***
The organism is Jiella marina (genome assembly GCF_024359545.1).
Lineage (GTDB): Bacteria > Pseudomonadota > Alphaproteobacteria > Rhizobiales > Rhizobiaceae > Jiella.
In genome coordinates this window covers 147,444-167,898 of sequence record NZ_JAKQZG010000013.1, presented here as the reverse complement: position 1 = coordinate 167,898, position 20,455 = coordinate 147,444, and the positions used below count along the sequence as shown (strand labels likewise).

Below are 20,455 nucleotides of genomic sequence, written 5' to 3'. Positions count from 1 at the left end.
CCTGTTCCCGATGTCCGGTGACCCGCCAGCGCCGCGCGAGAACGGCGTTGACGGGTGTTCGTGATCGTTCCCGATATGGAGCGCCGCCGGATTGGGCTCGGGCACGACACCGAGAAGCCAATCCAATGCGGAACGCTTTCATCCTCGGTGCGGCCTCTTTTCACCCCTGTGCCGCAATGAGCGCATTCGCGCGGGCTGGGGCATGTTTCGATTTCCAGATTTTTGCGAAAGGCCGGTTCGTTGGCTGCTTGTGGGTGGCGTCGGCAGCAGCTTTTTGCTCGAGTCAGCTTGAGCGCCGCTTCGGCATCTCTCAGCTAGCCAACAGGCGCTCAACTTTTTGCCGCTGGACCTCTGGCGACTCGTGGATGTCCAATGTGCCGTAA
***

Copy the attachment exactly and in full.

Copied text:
The organism is Jiella marina (genome assembly GCF_024359545.1).
Lineage (GTDB): Bacteria > Pseudomonadota > Alphaproteobacteria > Rhizobiales > Rhizobiaceae > Jiella.
In genome coordinates this window covers 147,444-167,898 of sequence record NZ_JAKQZG010000013.1, presented here as the reverse complement: position 1 = coordinate 167,898, position 20,455 = coordinate 147,444, and the positions used below count along the sequence as shown (strand labels likewise).

Below are 20,455 nucleotides of genomic sequence, written 5' to 3'. Positions count from 1 at the left end.
CCTGTTCCCGATGTCCGGTGACCCGCCAGCGCCGCGCGAGAACGGCGTTGACGGGTGTTCGTGATCGTTCCCGATATGGAGCGCCGCCGGATTGGGCTCGGGCACGACACCGAGAAGCCAATCCAATGCGGAACGCTTTCATCCTCGGTGCGGCCTCTTTTCACCCCTGTGCCGCAATGAGCGCATTCGCGCGGGCTGGGGCATGTTTCGATTTCCAGATTTTTGCGAAAGGCCGGTTCGTTGGCTGCTTGTGGGTGGCGTCGGCAGCAGCTTTTTGCTCGAGTCAGCTTGAGCGCCGCTTCGGCATCTCTCAGCTAGCCAACAGGCGCTCAACTTTTTGCCGCTGGACCTCTGGCGACTCGTGGATGTCCAATGTGCCGTAA